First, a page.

2. Expect to be rewarded for your value, not your loyalty. Employers want to know how you will apply your previous experience to their businesses. Long tenure at an organization is no longer a meal ticket to your next job. So, if you don’t know what your value is, and if you can’t state it clearly, how can anyone pay you for it? What problem or pain point can you address? What makes you the unique person who can solve it?
3. Embrace career security rather than job security. To have career security, you need to know your value. You owe it to yourself to figure out what your value is because that’s something nobody can ever take away from you. A job can be ripped away from you in a minute, but knowing your value stays with you for life – and for the duration of your career.
4. Know your “career DNA”. No two people who have the same job, education or experience are the same. What makes you different from the thousands of other candidates vying for similar roles? I can tell you that it’s certainly not your skills. Give yourself permission to connect your head to your heart. You may find out what makes you so different from the candidate next to you. Don’t try to be someone you are not, or you risk being labelled a “career chameleon”.
5. Live your career nirvana. Career nirvana is getting paid for the value you bring, rather than a former job title, credential or something you did in the past. Seek out employers who appreciate your value or you’ll be wasting your time – and theirs. Credentials are a dime a dozen. Value is not.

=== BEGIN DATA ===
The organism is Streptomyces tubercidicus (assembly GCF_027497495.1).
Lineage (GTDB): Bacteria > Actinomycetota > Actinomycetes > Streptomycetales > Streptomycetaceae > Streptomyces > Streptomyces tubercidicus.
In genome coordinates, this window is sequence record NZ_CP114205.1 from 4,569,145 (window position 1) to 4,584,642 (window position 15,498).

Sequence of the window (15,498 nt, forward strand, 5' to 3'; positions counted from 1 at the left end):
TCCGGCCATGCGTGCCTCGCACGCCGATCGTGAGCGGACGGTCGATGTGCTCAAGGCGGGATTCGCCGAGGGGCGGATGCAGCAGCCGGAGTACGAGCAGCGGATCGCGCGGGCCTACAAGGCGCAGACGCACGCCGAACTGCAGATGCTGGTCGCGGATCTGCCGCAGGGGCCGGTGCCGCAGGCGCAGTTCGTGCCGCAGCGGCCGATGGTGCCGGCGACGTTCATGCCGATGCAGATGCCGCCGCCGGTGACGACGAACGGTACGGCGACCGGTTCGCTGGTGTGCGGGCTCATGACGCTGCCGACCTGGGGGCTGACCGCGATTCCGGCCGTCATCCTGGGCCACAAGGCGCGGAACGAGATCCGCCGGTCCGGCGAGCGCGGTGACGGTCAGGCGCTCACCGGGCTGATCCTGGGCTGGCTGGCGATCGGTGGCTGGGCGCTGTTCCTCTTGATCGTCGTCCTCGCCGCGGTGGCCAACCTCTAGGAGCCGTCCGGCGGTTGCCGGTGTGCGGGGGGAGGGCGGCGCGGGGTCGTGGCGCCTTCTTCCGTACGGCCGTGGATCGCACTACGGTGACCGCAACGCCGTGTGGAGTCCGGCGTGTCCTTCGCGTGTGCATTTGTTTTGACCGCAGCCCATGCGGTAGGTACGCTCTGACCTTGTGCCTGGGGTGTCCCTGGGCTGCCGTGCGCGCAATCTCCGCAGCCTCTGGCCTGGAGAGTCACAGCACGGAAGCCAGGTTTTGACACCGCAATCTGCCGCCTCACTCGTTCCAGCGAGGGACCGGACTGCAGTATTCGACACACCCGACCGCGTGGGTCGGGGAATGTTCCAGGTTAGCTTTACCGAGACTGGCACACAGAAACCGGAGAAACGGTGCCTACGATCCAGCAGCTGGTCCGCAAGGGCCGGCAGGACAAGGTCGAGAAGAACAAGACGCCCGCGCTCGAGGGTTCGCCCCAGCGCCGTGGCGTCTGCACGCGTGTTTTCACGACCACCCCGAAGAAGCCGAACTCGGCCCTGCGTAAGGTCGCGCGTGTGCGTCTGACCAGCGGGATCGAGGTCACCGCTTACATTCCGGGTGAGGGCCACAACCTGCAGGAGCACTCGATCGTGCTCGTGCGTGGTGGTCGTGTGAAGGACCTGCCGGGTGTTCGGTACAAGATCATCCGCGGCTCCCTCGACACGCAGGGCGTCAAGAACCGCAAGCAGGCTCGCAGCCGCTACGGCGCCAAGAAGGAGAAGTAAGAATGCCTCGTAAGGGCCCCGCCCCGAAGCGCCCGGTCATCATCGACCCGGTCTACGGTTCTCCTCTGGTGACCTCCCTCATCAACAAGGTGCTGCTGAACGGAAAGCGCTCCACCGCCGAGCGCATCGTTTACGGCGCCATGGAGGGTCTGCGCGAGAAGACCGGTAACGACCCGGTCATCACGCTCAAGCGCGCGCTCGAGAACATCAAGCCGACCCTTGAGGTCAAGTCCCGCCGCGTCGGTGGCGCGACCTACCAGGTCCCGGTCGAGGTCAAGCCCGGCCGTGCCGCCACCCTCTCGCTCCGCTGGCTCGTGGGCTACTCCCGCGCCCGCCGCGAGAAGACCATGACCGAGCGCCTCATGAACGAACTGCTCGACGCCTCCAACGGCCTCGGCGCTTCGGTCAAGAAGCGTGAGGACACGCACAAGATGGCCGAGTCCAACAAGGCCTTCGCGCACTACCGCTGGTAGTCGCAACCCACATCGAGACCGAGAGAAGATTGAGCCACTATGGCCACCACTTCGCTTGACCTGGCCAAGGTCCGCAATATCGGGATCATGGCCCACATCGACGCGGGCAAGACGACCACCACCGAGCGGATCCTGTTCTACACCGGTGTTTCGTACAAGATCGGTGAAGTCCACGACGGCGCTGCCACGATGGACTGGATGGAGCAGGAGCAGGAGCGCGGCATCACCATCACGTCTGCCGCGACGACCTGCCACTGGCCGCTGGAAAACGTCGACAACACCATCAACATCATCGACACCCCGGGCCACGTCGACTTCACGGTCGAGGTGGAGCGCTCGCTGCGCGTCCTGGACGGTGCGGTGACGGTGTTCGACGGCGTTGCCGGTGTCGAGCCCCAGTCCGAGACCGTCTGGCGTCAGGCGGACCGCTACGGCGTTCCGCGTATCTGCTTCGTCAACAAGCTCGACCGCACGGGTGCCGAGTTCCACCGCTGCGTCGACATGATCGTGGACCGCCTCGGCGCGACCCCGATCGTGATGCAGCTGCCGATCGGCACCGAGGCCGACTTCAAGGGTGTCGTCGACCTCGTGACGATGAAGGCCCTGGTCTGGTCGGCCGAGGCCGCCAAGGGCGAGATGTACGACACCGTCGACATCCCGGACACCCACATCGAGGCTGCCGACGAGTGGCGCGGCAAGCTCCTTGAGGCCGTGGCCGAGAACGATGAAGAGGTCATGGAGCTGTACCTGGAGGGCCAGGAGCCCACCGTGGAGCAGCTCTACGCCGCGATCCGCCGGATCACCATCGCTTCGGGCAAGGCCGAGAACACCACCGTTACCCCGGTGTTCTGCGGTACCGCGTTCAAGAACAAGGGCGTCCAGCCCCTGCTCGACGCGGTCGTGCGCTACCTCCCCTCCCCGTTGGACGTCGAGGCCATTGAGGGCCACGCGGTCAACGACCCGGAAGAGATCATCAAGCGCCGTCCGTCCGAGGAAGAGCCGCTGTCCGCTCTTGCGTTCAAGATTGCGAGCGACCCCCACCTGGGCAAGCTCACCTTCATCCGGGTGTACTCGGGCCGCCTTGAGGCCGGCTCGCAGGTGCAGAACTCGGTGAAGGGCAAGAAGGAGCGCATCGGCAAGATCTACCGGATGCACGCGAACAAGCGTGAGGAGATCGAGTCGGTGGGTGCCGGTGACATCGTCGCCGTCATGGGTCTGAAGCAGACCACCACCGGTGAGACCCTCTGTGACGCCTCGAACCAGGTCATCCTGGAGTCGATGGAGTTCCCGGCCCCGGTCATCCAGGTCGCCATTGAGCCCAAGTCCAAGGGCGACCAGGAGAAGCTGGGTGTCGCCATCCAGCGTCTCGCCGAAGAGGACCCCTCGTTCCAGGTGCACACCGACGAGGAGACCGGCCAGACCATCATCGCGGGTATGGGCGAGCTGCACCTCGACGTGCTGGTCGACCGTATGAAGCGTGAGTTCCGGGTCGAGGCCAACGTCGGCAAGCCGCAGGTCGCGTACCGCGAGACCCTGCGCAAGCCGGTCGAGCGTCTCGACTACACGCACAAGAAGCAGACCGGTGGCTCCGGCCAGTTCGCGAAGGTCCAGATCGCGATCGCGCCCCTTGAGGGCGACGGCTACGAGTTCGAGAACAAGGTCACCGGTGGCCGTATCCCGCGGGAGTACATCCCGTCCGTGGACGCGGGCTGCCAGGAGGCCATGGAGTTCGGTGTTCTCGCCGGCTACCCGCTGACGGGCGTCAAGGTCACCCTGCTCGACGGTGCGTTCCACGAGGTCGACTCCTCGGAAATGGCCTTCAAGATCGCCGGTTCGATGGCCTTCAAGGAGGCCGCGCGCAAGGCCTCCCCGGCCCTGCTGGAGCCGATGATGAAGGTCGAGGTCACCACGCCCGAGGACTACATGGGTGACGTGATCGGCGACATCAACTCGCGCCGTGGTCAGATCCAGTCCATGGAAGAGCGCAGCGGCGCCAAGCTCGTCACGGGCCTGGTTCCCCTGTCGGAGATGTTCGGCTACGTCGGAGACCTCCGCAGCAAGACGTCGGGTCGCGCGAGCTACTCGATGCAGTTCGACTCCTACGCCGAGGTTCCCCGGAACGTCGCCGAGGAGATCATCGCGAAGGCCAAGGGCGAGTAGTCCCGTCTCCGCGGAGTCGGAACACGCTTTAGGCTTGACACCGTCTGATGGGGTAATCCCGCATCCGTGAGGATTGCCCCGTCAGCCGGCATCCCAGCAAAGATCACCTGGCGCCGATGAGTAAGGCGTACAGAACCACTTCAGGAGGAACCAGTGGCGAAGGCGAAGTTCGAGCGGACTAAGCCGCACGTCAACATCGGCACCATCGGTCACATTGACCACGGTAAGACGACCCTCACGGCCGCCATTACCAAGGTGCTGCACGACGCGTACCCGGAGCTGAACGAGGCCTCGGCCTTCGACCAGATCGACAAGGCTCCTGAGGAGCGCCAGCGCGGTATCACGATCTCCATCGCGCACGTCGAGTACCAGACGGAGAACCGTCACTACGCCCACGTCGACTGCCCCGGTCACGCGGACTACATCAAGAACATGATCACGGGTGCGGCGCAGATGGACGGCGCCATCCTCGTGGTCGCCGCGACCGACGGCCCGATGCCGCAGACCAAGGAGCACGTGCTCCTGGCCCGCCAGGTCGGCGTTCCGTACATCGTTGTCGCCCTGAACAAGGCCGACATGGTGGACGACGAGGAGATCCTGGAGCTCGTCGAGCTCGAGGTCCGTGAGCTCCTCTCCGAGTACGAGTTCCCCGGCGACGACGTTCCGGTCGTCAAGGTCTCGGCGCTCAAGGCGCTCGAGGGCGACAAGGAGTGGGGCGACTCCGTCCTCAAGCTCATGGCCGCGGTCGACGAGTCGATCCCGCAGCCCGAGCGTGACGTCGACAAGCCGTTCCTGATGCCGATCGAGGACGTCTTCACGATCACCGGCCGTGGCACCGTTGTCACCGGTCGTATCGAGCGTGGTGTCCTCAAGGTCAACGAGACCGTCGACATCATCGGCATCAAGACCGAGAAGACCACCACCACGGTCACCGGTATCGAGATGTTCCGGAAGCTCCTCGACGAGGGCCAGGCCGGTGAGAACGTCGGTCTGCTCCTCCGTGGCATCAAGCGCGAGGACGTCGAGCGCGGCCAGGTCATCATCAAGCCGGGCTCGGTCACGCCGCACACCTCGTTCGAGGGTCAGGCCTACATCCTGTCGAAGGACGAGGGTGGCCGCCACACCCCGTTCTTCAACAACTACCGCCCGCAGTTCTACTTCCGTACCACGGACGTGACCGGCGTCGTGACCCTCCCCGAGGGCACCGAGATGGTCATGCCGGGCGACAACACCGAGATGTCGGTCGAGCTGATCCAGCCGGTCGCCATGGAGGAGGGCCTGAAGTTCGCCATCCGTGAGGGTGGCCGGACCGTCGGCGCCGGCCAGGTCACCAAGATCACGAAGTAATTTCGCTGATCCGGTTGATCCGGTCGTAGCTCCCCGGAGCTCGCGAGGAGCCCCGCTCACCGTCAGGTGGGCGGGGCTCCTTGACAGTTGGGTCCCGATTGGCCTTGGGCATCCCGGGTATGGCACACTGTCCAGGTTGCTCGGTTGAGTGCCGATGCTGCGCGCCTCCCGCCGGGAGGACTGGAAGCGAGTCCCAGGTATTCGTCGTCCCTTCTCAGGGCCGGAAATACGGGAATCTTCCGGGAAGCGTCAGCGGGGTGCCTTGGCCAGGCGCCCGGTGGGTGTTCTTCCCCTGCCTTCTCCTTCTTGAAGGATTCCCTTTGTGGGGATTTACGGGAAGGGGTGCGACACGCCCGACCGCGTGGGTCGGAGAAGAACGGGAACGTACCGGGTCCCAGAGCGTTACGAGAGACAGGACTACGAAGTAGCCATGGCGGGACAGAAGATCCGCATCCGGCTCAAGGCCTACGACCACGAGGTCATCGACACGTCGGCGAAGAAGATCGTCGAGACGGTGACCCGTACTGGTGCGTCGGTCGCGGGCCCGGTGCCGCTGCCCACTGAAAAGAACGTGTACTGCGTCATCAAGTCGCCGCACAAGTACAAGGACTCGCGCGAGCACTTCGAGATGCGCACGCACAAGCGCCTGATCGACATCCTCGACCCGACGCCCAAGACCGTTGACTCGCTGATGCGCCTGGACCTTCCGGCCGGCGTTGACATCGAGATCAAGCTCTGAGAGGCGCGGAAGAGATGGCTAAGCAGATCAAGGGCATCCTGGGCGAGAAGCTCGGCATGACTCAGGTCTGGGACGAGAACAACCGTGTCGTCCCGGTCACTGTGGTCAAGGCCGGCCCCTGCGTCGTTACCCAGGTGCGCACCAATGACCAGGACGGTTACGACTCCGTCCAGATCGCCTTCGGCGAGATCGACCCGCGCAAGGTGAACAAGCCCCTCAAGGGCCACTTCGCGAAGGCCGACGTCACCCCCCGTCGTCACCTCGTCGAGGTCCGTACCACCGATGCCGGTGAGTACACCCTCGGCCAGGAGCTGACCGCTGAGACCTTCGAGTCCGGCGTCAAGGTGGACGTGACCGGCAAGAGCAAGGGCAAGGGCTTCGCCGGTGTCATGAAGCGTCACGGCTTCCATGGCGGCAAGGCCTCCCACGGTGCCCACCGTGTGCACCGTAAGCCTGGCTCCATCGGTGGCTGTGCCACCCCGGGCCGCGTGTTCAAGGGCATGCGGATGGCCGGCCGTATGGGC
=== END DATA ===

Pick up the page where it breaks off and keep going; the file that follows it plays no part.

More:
6. Understand contract work is ok. Discontinuous career paths are now the norm. Don’t turn down an opportunity just because it isn’t a permanent role. Contracts can turn in to permanent roles. Spend your time looking for opportunities to demonstrate your value. There is far less bias towards those who have worked for many employers in the past 10 years, rather than just one. Welcome to 2019!
7. Demonstrate learnability. This is one of the top skills needed for the future of work because things are changing so rapidly. Don’t let the absence of a minor technical skill get in the way of your job search. If you have a track record of learning things quickly, SAY SO! Lifelong learning is now the norm. Invest in yourself.
8. Consider creating your own job. This is the best time in Alberta’s history to create your own job. I’ve seen many people have roles created for them based on the value they offer, and a pain point they can solve. If someone doesn’t have a problem for you to solve, you shouldn’t be there. If they do, they may very well create a new role for you.
2019 is About Career Transformation
Career management in 2019 is about career transformation and knowing your value. This is especially true if you are an oil and gas professional in Alberta. If you can’t articulate how an organization will be different with you in it, you’re not ready to go to market. In any industry.
I’ve barely scratched the surface of this daunting topic. If you would like to learn more, register for an information session or workshop at https://www.higherlanding.com/career-seekers or contact me at firstname.lastname@example.org.